Writers have an immortal feeling when their first books are published and the ambrosial effect would last forever. For any writer it seems that Nature has designed such glorious destiny for them and the moment is unforgettable. However, getting published is not simple and there are many conditions and procedures to cope with before your work can get into printing machines. Most amateur writers feel disappointed because their work is rejected, but one must be aware that in most cases of rejection the problem is not with the content but with the presentation. Let us learn the procedures through which a new book is dealt with in a stepwise manner so that one can understand how certain books go through while some do not.
Tools to reduce errors while writing
In the first part of this series, I outlined simple ways to establish a presence online to promote yourself. Below, I offer tips to build upon the presence you’ve established online to begin networking with your followers and thought leaders in your industry.
Join the conversation
One of the most important things you can do online is to remain visible; you’ve put a lot of time and effort into establishing your presence online, so make sure to remain actively engaged with your followers and other members in your industry. There are several different ways you can stay active online – I’ve listed a few below:
When you write a book, you want to get it into as many hands as possible. Technological innovations make it possible to reach more than just hands by enabling you to produce audible books and accessible, portable content for a variety of mobile devices. More than ever, readers demand a high-quality user experience with content, and, through social networking vehicles, they have more ways to complain or share with others when it doesn’t go so well.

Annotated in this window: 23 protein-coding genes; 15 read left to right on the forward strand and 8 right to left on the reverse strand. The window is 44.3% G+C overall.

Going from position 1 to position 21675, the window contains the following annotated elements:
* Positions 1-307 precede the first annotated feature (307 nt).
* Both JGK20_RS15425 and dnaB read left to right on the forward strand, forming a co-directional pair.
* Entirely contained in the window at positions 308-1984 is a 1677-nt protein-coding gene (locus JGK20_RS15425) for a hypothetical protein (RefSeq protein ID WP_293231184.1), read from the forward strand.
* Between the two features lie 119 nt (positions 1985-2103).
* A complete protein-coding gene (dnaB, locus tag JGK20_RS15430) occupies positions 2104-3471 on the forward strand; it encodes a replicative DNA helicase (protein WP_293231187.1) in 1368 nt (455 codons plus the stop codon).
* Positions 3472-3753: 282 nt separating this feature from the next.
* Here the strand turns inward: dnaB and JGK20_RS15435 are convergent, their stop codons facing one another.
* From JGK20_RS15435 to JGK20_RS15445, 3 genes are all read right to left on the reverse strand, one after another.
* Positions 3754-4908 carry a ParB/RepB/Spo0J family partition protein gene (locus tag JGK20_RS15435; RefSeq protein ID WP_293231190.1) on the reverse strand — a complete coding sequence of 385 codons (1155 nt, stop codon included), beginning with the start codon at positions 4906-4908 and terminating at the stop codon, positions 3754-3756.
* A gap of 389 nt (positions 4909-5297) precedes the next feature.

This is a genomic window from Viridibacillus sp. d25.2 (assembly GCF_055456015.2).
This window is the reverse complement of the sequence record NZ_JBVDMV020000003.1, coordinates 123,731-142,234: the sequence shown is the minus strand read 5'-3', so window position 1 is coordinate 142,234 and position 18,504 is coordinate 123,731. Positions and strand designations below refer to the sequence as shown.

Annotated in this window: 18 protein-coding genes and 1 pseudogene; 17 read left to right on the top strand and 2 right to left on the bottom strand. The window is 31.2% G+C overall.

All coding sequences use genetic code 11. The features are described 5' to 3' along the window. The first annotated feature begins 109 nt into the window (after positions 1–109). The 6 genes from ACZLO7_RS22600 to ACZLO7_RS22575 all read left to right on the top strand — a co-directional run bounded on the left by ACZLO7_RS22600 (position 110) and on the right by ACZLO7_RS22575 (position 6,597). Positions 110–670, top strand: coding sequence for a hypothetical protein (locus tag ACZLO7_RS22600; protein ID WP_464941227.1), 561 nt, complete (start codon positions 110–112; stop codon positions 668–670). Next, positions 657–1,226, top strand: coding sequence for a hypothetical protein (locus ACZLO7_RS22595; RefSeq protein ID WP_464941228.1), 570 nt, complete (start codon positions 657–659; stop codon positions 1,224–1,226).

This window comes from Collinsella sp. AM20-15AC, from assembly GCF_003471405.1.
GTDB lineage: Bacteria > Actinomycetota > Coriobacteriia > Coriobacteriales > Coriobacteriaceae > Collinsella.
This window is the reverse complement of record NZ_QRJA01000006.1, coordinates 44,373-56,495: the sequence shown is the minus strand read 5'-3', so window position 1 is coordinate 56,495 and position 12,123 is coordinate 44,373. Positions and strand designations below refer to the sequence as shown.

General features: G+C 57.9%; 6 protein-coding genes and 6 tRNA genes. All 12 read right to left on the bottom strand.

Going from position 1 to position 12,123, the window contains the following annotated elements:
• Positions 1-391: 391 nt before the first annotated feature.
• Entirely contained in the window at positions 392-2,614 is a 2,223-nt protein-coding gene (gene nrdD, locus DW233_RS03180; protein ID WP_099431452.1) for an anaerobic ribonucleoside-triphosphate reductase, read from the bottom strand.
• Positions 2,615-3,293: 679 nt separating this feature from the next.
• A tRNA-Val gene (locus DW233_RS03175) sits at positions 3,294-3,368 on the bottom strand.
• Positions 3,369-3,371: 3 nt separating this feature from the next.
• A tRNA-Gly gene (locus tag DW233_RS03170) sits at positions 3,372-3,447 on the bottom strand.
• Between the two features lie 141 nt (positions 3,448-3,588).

In a 2015 survey covering trends in digital publishing, conducted by Bowker and Data Conversion Laboratory (DCL), 72% of respondents indicated that they currently publish digital content and 79% plan to in the future. Whether you author non-fiction, fiction or technical material, you can leverage opportunities to distribute digital books via your own website, Amazon, Apple, and other ebook distributor sites.
As an author, you work hard to create a book that is flawless – you write a first manuscript, make revisions, make some more revisions, and toil for a long time to finally get your book “just right” and ready for sale. Now you have your book up on Amazon, but it’s not selling the way you want it to. When that happens, it’s discouraging after all that time and effort you put into creating the best book you could. So why the low sales? And what can you do about it?
To answer these questions, let’s take a moment for a quick marketing lesson. When building a marketing plan, it’s important to keep in mind the 4 P’s of marketing: product, place, promotion, and price. Briefly, I’ve defined them below:
People like what people like. I say this a lot to the authors I work with to emphasize the importance of having reader reviews. But what about the authors that already have great reviews, or even awards? Authors often tell me their books get great reviews (on Amazon, Goodreads, blogs, etc.), receive literary awards, and still, the book sales just don’t happen. Having great reviews is just one component of having a great marketing plan; the next step is maximizing those great reviews and converting them into sales. Below are six ways to leverage your reviews to drive more sales:
1. Leverage: How are you leveraging your book’s positive publicity? Are you leveraging it at all? If not, you should be. Your first step should be to promote any awards, and there are several free ways you can do that:
You’ve probably encountered a less-than-desirable content experience on a mobile device, like not being able to “pinch” the screen to zoom in and out, or rotating a device and not getting the content to follow suit. You were left with a less than positive impression of that content (and its author), because you couldn’t consume it your way. Time to think about what you can do to avoid giving your readers a less than optimal impression of your work.
Newsletters seem very 1990’s don’t they? They don’t have the flash of “new media” or the shimmer of a shiny new social media site just waiting to be discovered. What they do have, however, is visibility. In some cases, more visibility than you’re getting on all of your social media sites combined.
I speak at a lot of writer events and in the last year, the buzz has really increased around the need for a newsletter. Why? Well, Facebook has declined in reach; in some cases only 1% of your posts reach your fans. If you’re not paying for placement on Facebook, it’s very likely your stuff isn’t being seen. With everyone on sites like Pinterest, LinkedIn, and Twitter (which also will start monetizing posts) it’s really hard to get your audiences’ attention.